Scientists at the University of Muenster in Germany announced earlier this month that they had also identified what could be one of the world' earliest training manuals - an instructional tablet for the treatment of gladiators.The nearly 6-foot-high, 3-foot-wide marble object "is a sensation," according to Elmar Schwertheim, an archaeologist who led the research teamthat recently deciphered the writing on the tablet. It was first excavated in 2003 in Alexandria Troas, Turkey.

Hadrian, the Roman emperor from 117 to 138 A.D., laid out the rules, which called for flogging if the athletes were "undisciplined," in ways such as "drinking too much or womanizing." The stone tablet also mentions that entry fees were collected for discus and javelin throwing events. Cities that embezzled such money and prize fees
were to be punished with sanctions.

Translated tombstone inscriptions, which indicated that some gladiators survived more than 100 fights. Injuries still detectable on the skeletons show bouts were organized, conducted barefoot and likely involved a referee. Dyson, who formerly served as the president of the Archaeological Institute of America, said many fights operated within circus-like groups that traveled from city to city. Out of 68 skeletons analyzed at the Turkish burial site, however, all men ranged in age from 20 to 30, except for one individual who died at 55.The tallest gladiators measured around 5 feet 5 inches tall.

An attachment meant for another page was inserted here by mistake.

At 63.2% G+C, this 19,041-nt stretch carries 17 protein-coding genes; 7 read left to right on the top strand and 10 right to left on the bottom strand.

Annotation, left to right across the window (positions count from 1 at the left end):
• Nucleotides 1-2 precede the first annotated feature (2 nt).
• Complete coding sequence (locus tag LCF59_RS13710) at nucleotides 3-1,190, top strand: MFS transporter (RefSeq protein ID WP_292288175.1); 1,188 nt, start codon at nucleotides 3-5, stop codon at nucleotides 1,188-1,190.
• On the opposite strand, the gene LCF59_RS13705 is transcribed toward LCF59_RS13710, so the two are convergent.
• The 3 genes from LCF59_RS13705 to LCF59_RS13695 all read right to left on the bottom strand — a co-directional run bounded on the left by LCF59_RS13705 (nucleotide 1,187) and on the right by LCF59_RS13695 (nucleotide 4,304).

Monday, July 02, 2007


Agriculture was taking root in South America almost as early as the first farmers were breaking ground in the Middle East, research indicates. Evidence that squash was being grown nearly 10,000 years ago, in what is now Peru, is reported in the journal Science. A team
led by anthropologist Tom Dillehay of Vanderbilt University also uncovered remains of peanuts from 7,600 years ago and cotton dated to 5,500 years ago in the floors and hearths of sites in the Nanchoc valley of northern Peru.

"We believe the development of agriculture by the Nanchoc people served as a catalyst for cultural and social changes that eventually led to intensified agriculture, institutionalised political power and new towns in the Andean highlands and along the coast 4,000 to 5,500